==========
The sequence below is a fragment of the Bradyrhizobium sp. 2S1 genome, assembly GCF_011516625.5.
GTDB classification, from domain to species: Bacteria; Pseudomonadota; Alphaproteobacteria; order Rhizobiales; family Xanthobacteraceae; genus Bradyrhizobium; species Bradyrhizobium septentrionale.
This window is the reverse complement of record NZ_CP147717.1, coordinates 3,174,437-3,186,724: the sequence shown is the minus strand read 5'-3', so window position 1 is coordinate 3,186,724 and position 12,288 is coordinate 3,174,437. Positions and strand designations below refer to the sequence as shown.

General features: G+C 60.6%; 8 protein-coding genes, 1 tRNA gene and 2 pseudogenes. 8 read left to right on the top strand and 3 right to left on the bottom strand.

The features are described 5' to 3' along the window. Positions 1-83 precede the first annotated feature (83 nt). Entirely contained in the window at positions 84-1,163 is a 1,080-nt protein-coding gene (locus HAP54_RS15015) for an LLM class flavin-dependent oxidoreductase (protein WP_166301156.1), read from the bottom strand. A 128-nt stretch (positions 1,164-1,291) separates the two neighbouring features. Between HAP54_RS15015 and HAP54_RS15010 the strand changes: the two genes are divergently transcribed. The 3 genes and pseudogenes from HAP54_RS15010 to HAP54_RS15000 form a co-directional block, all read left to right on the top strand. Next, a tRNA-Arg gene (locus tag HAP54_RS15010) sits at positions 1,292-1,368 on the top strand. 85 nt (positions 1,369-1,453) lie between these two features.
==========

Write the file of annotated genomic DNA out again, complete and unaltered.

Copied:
The sequence below is a fragment of the Bradyrhizobium sp. 2S1 genome, assembly GCF_011516625.5.
GTDB classification, from domain to species: Bacteria; Pseudomonadota; Alphaproteobacteria; order Rhizobiales; family Xanthobacteraceae; genus Bradyrhizobium; species Bradyrhizobium septentrionale.
This window is the reverse complement of record NZ_CP147717.1, coordinates 3,174,437-3,186,724: the sequence shown is the minus strand read 5'-3', so window position 1 is coordinate 3,186,724 and position 12,288 is coordinate 3,174,437. Positions and strand designations below refer to the sequence as shown.

General features: G+C 60.6%; 8 protein-coding genes, 1 tRNA gene and 2 pseudogenes. 8 read left to right on the top strand and 3 right to left on the bottom strand.

The features are described 5' to 3' along the window. Positions 1-83 precede the first annotated feature (83 nt). Entirely contained in the window at positions 84-1,163 is a 1,080-nt protein-coding gene (locus HAP54_RS15015) for an LLM class flavin-dependent oxidoreductase (protein WP_166301156.1), read from the bottom strand. A 128-nt stretch (positions 1,164-1,291) separates the two neighbouring features. Between HAP54_RS15015 and HAP54_RS15010 the strand changes: the two genes are divergently transcribed. The 3 genes and pseudogenes from HAP54_RS15010 to HAP54_RS15000 form a co-directional block, all read left to right on the top strand. Next, a tRNA-Arg gene (locus tag HAP54_RS15010) sits at positions 1,292-1,368 on the top strand. 85 nt (positions 1,369-1,453) lie between these two features.